Lest you think parental peer pressure is reserved for daddies, I have overheard him play the all-the-mommies card as well. Apparently, all the mommies have joined all the daddies in opening up a world of limitless sugar and playing ball in the house to little boys.

It frustrates him that his parents have not joined, or even been invited to, the revolution. But we are older than most parents of three-year-olds, and not very hip. We’re stuck in the old ways. We think he should get his morning dose of sugar from someone we trust, like Cap’n Crunch, not from a fly-by-night mob of nameless bears.

This doesn’t stop him from using the new thinking of all the daddies and mommies to try to influence our parenting. Likewise, a reminder that Santa is watching only keeps him on the straight and narrow for about a minute, but that doesn’t stop me from going to the Santa well at every opportunity.

In either case, you’ve got to do the best you can with the tools you have.

A Christmas Tree named Chaos

Some people enjoy decorating Christmas trees. I hit the peak fun of putting up the tree at about age 7. Then the ‘been there, done that’ vibe took over. I enjoy having a tree, but I’m not so keen on decorating it, especially with the tedious chore of un-decorating it looming short weeks away.

My wife could do without a tree altogether. It seems she carries some childhood hang-up about bringing ‘nature’ indoors. Even bound tight with strands of electric lights, a tree brings her too close to the horrifying concept of camping. Five years ago she convinced me to buy an artificial tree ‘for emergencies.’ We’ve had a tree emergency every year since.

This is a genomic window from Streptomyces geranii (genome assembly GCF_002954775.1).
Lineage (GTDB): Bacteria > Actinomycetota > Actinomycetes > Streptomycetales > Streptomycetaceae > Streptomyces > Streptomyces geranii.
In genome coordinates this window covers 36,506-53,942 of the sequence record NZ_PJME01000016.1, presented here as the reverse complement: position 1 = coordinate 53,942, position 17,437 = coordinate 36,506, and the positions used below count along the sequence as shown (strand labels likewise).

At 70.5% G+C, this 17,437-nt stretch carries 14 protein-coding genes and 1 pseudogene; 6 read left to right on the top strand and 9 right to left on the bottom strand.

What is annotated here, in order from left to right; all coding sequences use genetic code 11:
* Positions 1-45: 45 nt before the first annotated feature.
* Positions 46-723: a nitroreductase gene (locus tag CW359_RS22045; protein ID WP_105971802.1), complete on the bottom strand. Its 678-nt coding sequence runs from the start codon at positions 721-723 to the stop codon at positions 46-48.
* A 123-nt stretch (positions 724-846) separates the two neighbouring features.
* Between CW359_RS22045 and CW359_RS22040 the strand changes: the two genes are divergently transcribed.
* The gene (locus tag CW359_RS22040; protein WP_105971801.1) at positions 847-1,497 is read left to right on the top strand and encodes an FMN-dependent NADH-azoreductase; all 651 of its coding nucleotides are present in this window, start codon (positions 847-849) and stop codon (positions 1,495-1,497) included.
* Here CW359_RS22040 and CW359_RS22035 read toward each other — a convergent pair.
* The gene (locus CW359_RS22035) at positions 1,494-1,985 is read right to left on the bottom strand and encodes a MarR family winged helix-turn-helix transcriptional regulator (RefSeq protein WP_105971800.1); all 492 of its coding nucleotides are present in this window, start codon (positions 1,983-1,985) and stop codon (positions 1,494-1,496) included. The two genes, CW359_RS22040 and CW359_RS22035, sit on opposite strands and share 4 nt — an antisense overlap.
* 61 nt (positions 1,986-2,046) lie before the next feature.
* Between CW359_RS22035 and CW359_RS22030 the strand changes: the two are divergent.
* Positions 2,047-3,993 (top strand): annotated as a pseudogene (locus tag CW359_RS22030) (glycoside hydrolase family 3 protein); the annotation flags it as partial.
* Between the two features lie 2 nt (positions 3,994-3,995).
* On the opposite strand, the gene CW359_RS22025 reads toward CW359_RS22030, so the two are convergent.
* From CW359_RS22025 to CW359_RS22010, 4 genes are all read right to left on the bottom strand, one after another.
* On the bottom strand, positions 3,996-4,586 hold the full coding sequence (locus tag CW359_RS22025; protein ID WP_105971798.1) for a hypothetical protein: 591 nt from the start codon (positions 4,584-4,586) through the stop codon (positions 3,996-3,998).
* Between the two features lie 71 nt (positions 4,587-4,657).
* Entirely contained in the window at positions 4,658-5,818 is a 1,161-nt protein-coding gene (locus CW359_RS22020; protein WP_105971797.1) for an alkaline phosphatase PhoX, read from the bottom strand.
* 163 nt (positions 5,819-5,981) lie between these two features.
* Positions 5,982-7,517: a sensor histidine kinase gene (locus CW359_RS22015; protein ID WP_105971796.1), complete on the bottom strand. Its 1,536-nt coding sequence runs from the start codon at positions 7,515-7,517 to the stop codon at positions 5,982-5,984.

perfect spot

One to put it on the tree and one to stand back and see how it looks.

That’s not all her fault. I don’t miss the days of lashing shrubbery to top of the car and digging pine needles out of my socks. Until the boys complain about our lazy Christmas spirit, we’ll continue falling back on the emergency tree. Which brings us to another Christmas tree emergency:

The boys.

Putting up a tree with boys of 7, 3, and 1 is a special brand of adventure. Forgive me in advance; I can’t do it justice.

Christmas tree lights are mostly made in China nowadays, which explains their sturdy construction. A strand of raw eggs would be more durable. As I unwind the strands, Big Man drags them, without regard for their precarious filaments, to the most convenient outlet, because plugging cords in and turning lights on are his greatest pleasures. No matter that he killed half the bulbs winding them around table legs on his journey.

piling up the Bling

“Can we get a little more Bling in this area?”

Buster tries to help, grabbing the opposite end of the strand and attempting to yank it away from his careless little brother. The strands work better for tug-of-wars than for lighting trees.

Big Brother helps me swap out bulbs to make complete, working strands. I tell him what color I want and he hands me a bulb. We make another complete strand and are about ready to start putting them up when I realize he hasn’t salvaged the remaining good lights from the half-dead strand. He cannibalized a complete strand I just made to provide me bulbs.

Meanwhile, Big Man and Buster want to tangle all the strands into a web.

I begin yelling, but a Christmas Angel stops me. The Spirit persuades me it would be more in keeping with the Season to pour myself a scotch. I always listen to Holy advice.

load-bearing branch

“Just a few more of these on this branch should do it.”

Somehow, we get the lights up. The boys attack the ornaments with a will, each eager to throw as many up as he can before they run out. Shiny things are hung two and three to a branch in the fervor. I let them run wild. I’ll spread the ornaments out later.

No, I won’t. Maybe it’s the bright light of Christmas in their eyes or maybe it’s the warm glaze of scotch in mine, but I realize this is their tree now. I’ll leave it just as they made it.